Principals must ensure that an accredited instructor does not:
- provide or offer to students who attend SRI any enticement or other benefit of a tangible nature,
- induce or attempt to induce any student to convert to a particular religion
- invite or encourage any student to attend religious events held outside of school.
The SRI classes, which initially required parents to opt out, found their enrolments dropped by 42% in Victoria after the state government moved to an opt in policy. This latest move, taking the classes out of the regular school curriculum and having them only available outside school hours will almost certainly drop the numbers even further.
On hearing the news of the change, Access Ministries spokesman Rob Ward said:
We would applaud any effort to educate children around the issues of family violence and healthy relationships, but we don’t see why that should come at the expense of spiritual education.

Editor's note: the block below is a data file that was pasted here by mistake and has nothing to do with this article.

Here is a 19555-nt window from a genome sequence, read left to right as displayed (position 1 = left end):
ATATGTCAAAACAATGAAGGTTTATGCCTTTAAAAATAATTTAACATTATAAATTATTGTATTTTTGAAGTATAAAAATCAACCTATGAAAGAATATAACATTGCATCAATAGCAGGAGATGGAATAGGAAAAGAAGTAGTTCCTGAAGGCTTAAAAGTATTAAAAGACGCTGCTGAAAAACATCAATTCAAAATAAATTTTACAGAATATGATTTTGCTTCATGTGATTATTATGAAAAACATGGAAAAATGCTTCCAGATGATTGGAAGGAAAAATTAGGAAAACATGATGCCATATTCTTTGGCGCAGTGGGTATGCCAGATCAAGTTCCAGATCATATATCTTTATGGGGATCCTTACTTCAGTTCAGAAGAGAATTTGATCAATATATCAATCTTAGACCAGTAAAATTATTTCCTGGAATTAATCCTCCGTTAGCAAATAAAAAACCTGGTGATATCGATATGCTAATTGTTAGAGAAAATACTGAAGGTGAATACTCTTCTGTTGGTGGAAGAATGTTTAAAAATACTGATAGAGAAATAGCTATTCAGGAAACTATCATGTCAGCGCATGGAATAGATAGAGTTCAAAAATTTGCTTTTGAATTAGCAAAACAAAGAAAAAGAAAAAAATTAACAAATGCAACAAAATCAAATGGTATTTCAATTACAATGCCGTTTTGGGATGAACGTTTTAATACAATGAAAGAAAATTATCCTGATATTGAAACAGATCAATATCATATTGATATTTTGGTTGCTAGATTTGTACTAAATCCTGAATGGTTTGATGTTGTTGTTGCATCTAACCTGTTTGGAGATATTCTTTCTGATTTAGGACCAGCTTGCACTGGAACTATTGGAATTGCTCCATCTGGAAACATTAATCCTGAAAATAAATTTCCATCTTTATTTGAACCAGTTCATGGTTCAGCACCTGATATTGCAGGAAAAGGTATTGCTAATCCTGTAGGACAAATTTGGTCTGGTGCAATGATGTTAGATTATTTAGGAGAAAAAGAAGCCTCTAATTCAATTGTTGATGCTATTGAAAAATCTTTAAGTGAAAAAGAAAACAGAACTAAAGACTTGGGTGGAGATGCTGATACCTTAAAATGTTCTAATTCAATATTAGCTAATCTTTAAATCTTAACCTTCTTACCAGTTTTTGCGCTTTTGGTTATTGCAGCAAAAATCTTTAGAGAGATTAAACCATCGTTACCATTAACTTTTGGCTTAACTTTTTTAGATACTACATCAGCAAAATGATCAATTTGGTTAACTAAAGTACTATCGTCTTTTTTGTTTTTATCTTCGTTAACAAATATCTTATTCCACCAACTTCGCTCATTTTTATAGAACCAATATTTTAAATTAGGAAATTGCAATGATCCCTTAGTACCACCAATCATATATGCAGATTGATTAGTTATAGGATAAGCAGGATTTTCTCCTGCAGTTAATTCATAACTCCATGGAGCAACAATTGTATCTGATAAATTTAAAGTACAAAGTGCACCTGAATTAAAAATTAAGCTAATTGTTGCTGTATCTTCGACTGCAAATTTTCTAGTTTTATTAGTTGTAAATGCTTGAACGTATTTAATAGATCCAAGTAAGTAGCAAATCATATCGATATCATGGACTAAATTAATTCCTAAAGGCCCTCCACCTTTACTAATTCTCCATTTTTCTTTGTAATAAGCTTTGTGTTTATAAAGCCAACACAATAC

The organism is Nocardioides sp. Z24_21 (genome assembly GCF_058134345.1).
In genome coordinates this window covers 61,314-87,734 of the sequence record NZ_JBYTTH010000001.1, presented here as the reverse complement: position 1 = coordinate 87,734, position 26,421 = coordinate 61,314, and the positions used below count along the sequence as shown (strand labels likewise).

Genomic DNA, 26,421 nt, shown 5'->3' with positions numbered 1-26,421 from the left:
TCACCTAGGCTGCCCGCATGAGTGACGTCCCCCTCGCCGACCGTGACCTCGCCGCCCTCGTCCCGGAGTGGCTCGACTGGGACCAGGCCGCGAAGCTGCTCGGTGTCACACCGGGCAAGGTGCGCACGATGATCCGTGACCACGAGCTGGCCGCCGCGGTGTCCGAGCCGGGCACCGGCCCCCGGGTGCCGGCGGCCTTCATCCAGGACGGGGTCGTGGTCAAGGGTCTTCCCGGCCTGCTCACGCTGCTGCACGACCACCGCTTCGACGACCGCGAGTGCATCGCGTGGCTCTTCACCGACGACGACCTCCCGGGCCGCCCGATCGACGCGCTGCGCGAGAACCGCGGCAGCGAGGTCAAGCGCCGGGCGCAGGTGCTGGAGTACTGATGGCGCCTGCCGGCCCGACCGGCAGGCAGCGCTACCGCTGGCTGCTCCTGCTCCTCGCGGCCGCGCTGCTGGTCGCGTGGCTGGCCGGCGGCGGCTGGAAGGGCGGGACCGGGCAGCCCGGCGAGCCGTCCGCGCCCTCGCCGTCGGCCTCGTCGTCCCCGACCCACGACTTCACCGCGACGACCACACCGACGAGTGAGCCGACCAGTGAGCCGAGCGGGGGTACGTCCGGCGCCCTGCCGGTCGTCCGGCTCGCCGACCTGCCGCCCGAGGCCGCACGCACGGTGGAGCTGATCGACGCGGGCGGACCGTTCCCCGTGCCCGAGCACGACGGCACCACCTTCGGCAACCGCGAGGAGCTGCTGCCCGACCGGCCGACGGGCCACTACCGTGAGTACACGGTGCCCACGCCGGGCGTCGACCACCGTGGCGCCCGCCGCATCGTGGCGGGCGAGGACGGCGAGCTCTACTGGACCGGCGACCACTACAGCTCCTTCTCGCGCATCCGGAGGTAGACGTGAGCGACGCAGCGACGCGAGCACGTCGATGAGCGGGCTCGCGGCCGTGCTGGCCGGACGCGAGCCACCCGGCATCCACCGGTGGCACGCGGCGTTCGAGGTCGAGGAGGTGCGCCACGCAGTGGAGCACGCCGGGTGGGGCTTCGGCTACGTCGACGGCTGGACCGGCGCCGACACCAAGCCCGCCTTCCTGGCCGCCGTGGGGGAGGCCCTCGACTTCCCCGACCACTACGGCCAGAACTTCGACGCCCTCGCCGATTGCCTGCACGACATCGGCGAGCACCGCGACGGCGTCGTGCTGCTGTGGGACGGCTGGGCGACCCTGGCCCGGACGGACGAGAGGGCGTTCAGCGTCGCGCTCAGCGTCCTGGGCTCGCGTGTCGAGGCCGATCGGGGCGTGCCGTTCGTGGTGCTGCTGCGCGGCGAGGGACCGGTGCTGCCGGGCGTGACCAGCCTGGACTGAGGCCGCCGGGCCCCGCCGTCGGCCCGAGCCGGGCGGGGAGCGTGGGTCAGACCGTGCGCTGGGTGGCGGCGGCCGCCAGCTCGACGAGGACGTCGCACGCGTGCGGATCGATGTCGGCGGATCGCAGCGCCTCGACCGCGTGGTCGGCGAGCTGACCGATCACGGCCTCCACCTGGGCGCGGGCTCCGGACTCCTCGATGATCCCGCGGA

While Access Ministries may not have seen the need, more than 100,000 people did see it when they responded to a petition from a 14 year old girl who’s mother committed suicide after years of living with domestic violence.
"If domestic violence was addressed within the public schools educational criteria, I could have gotten help and saved my mum," she said, adding that if the NSW education system teaches students to recognise what is wrong, they "will begin to speak up and get the help their family needs."
Deanne Carson has taught sexuality education to thousands of children across Victoria, she greeted the announcement of respectful relationships education with relief:
When you are young and being raised in an abusive household, you believe this to be normal unless someone tells you otherwise. This program will give so many young people permission to reach out for help.